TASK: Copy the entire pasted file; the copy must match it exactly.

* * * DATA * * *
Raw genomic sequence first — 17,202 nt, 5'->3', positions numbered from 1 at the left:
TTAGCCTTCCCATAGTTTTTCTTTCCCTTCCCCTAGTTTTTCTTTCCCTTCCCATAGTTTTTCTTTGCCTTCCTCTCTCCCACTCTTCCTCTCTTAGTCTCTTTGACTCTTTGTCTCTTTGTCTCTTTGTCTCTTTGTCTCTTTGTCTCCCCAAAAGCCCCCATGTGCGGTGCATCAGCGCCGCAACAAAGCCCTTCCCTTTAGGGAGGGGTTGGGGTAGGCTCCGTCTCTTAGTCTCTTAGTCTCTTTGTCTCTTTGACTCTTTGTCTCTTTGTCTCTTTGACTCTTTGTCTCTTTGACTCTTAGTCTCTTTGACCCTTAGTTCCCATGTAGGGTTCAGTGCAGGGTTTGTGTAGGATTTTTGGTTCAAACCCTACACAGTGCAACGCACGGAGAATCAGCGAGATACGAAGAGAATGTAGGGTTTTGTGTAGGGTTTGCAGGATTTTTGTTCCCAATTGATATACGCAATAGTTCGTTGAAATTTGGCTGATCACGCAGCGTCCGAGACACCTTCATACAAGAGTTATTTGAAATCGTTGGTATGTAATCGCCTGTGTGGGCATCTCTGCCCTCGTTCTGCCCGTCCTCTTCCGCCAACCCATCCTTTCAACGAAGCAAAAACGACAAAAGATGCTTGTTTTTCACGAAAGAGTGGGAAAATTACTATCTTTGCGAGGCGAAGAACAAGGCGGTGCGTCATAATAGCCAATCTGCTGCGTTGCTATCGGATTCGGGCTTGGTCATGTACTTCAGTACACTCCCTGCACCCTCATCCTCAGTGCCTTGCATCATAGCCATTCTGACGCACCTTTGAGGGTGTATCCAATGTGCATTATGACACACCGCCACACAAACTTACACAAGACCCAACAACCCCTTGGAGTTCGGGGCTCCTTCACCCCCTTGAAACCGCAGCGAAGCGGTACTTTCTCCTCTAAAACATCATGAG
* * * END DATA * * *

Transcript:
Raw genomic sequence first — 17,202 nt, 5'->3', positions numbered from 1 at the left:
TTAGCCTTCCCATAGTTTTTCTTTCCCTTCCCCTAGTTTTTCTTTCCCTTCCCATAGTTTTTCTTTGCCTTCCTCTCTCCCACTCTTCCTCTCTTAGTCTCTTTGACTCTTTGTCTCTTTGTCTCTTTGTCTCTTTGTCTCTTTGTCTCCCCAAAAGCCCCCATGTGCGGTGCATCAGCGCCGCAACAAAGCCCTTCCCTTTAGGGAGGGGTTGGGGTAGGCTCCGTCTCTTAGTCTCTTAGTCTCTTTGTCTCTTTGACTCTTTGTCTCTTTGTCTCTTTGACTCTTTGTCTCTTTGACTCTTAGTCTCTTTGACCCTTAGTTCCCATGTAGGGTTCAGTGCAGGGTTTGTGTAGGATTTTTGGTTCAAACCCTACACAGTGCAACGCACGGAGAATCAGCGAGATACGAAGAGAATGTAGGGTTTTGTGTAGGGTTTGCAGGATTTTTGTTCCCAATTGATATACGCAATAGTTCGTTGAAATTTGGCTGATCACGCAGCGTCCGAGACACCTTCATACAAGAGTTATTTGAAATCGTTGGTATGTAATCGCCTGTGTGGGCATCTCTGCCCTCGTTCTGCCCGTCCTCTTCCGCCAACCCATCCTTTCAACGAAGCAAAAACGACAAAAGATGCTTGTTTTTCACGAAAGAGTGGGAAAATTACTATCTTTGCGAGGCGAAGAACAAGGCGGTGCGTCATAATAGCCAATCTGCTGCGTTGCTATCGGATTCGGGCTTGGTCATGTACTTCAGTACACTCCCTGCACCCTCATCCTCAGTGCCTTGCATCATAGCCATTCTGACGCACCTTTGAGGGTGTATCCAATGTGCATTATGACACACCGCCACACAAACTTACACAAGACCCAACAACCCCTTGGAGTTCGGGGCTCCTTCACCCCCTTGAAACCGCAGCGAAGCGGTACTTTCTCCTCTAAAACATCATGAG